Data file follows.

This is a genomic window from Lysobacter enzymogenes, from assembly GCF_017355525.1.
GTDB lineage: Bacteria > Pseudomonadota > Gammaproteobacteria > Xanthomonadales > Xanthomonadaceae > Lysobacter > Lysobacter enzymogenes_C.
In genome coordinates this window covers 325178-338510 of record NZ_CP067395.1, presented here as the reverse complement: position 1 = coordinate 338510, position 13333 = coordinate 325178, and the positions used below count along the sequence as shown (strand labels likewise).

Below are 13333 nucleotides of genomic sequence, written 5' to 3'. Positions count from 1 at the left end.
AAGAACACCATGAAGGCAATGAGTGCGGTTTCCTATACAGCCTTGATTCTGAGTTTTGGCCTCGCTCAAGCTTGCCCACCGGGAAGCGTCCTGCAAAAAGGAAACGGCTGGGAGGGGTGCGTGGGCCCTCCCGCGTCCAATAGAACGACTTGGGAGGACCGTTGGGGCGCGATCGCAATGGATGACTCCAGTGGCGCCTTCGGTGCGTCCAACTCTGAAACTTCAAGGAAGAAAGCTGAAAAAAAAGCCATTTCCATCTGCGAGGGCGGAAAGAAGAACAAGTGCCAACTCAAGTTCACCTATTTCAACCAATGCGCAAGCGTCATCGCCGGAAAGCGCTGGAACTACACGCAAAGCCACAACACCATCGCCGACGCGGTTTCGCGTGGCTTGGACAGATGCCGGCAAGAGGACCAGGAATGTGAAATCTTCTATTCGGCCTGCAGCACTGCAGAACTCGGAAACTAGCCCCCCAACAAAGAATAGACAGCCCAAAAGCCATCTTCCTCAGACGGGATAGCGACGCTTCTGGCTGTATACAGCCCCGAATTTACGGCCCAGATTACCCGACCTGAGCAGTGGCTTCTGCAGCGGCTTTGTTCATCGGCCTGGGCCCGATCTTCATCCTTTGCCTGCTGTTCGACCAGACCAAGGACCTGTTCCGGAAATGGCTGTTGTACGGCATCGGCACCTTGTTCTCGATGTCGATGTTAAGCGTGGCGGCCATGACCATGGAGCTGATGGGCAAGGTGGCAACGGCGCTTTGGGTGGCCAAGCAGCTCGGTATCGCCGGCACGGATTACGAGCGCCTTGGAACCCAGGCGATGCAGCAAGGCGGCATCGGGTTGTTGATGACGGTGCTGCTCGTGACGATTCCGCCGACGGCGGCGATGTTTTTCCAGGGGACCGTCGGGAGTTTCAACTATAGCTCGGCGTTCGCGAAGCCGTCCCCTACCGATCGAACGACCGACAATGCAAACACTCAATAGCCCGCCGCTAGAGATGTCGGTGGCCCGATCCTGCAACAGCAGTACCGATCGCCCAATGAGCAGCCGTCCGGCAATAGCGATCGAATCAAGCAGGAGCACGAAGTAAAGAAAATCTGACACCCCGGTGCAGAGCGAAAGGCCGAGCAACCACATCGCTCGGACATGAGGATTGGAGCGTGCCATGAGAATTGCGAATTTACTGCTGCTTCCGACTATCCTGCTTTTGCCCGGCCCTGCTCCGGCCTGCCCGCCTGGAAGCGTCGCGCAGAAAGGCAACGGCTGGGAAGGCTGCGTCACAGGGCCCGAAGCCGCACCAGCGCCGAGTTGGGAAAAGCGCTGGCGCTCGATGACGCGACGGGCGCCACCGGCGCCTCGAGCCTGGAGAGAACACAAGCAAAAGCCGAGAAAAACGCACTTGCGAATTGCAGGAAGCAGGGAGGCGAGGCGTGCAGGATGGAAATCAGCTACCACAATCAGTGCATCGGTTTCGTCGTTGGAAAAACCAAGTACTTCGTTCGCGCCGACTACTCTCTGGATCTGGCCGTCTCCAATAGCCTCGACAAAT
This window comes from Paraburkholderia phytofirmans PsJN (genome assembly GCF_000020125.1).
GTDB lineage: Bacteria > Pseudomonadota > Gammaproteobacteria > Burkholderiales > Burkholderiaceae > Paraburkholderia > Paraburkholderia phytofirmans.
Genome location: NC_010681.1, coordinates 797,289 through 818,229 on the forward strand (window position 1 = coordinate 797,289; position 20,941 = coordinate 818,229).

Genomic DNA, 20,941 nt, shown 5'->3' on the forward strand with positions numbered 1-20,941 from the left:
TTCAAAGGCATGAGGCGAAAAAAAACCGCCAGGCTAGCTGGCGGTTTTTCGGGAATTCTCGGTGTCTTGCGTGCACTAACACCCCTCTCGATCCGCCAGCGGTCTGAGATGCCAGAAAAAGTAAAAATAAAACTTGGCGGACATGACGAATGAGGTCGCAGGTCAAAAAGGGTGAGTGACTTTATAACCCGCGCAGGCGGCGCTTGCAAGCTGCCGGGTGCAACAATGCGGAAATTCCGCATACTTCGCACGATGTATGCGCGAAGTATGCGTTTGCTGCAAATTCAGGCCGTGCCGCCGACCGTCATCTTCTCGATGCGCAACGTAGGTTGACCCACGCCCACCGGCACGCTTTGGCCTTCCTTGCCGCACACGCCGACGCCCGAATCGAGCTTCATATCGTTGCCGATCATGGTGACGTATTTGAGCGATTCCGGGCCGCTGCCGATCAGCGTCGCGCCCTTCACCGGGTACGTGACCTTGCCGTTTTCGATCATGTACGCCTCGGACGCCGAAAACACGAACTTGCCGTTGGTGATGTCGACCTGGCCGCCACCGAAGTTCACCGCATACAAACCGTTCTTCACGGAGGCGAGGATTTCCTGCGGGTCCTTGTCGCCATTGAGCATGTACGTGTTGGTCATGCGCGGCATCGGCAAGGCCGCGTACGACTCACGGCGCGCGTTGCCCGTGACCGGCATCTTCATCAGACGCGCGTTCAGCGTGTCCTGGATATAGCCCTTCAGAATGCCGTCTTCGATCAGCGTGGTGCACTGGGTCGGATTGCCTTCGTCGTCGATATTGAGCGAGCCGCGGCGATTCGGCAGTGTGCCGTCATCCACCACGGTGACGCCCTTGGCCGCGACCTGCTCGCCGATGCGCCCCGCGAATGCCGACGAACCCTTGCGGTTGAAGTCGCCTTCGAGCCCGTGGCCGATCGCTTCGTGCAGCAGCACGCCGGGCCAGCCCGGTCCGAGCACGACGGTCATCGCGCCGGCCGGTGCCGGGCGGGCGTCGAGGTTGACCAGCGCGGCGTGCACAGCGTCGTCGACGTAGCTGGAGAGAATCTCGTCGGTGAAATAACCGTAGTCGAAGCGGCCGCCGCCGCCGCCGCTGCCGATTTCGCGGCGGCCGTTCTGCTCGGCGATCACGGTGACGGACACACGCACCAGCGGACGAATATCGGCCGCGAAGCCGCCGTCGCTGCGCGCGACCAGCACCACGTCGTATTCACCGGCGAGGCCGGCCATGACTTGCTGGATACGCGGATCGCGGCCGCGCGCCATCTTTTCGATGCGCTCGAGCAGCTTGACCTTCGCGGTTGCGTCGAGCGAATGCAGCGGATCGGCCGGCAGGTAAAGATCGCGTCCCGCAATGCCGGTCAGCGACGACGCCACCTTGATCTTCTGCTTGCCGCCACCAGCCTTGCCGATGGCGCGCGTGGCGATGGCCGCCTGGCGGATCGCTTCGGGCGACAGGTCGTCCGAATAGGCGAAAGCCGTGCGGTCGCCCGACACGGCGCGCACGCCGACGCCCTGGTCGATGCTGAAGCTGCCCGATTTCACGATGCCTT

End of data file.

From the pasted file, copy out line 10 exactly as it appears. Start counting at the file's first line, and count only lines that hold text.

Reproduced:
TTCAAAGGCATGAGGCGAAAAAAAACCGCCAGGCTAGCTGGCGGTTTTTCGGGAATTCTCGGTGTCTTGCGTGCACTAACACCCCTCTCGATCCGCCAGCGGTCTGAGATGCCAGAAAAAGTAAAAATAAAACTTGGCGGACATGACGAATGAGGTCGCAGGTCAAAAAGGGTGAGTGACTTTATAACCCGCGCAGGCGGCGCTTGCAAGCTGCCGGGTGCAACAATGCGGAAATTCCGCATACTTCGCACGATGTATGCGCGAAGTATGCGTTTGCTGCAAATTCAGGCCGTGCCGCCGACCGTCATCTTCTCGATGCGCAACGTAGGTTGACCCACGCCCACCGGCACGCTTTGGCCTTCCTTGCCGCACACGCCGACGCCCGAATCGAGCTTCATATCGTTGCCGATCATGGTGACGTATTTGAGCGATTCCGGGCCGCTGCCGATCAGCGTCGCGCCCTTCACCGGGTACGTGACCTTGCCGTTTTCGATCATGTACGCCTCGGACGCCGAAAACACGAACTTGCCGTTGGTGATGTCGACCTGGCCGCCACCGAAGTTCACCGCATACAAACCGTTCTTCACGGAGGCGAGGATTTCCTGCGGGTCCTTGTCGCCATTGAGCATGTACGTGTTGGTCATGCGCGGCATCGGCAAGGCCGCGTACGACTCACGGCGCGCGTTGCCCGTGACCGGCATCTTCATCAGACGCGCGTTCAGCGTGTCCTGGATATAGCCCTTCAGAATGCCGTCTTCGATCAGCGTGGTGCACTGGGTCGGATTGCCTTCGTCGTCGATATTGAGCGAGCCGCGGCGATTCGGCAGTGTGCCGTCATCCACCACGGTGACGCCCTTGGCCGCGACCTGCTCGCCGATGCGCCCCGCGAATGCCGACGAACCCTTGCGGTTGAAGTCGCCTTCGAGCCCGTGGCCGATCGCTTCGTGCAGCAGCACGCCGGGCCAGCCCGGTCCGAGCACGACGGTCATCGCGCCGGCCGGTGCCGGGCGGGCGTCGAGGTTGACCAGCGCGGCGTGCACAGCGTCGTCGACGTAGCTGGAGAGAATCTCGTCGGTGAAATAACCGTAGTCGAAGCGGCCGCCGCCGCCGCCGCTGCCGATTTCGCGGCGGCCGTTCTGCTCGGCGATCACGGTGACGGACACACGCACCAGCGGACGAATATCGGCCGCGAAGCCGCCGTCGCTGCGCGCGACCAGCACCACGTCGTATTCACCGGCGAGGCCGGCCATGACTTGCTGGATACGCGGATCGCGGCCGCGCGCCATCTTTTCGATGCGCTCGAGCAGCTTGACCTTCGCGGTTGCGTCGAGCGAATGCAGCGGATCGGCCGGCAGGTAAAGATCGCGTCCCGCAATGCCGGTCAGCGACGACGCCACCTTGATCTTCTGCTTGCCGCCACCAGCCTTGCCGATGGCGCGCGTGGCGATGGCCGCCTGGCGGATCGCTTCGGGCGACAGGTCGTCCGAATAGGCGAAAGCCGTGCGGTCGCCCGACACGGCGCGCACGCCGACGCCCTGGTCGATGCTGAAGCTGCCCGATTTCACGATGCCTT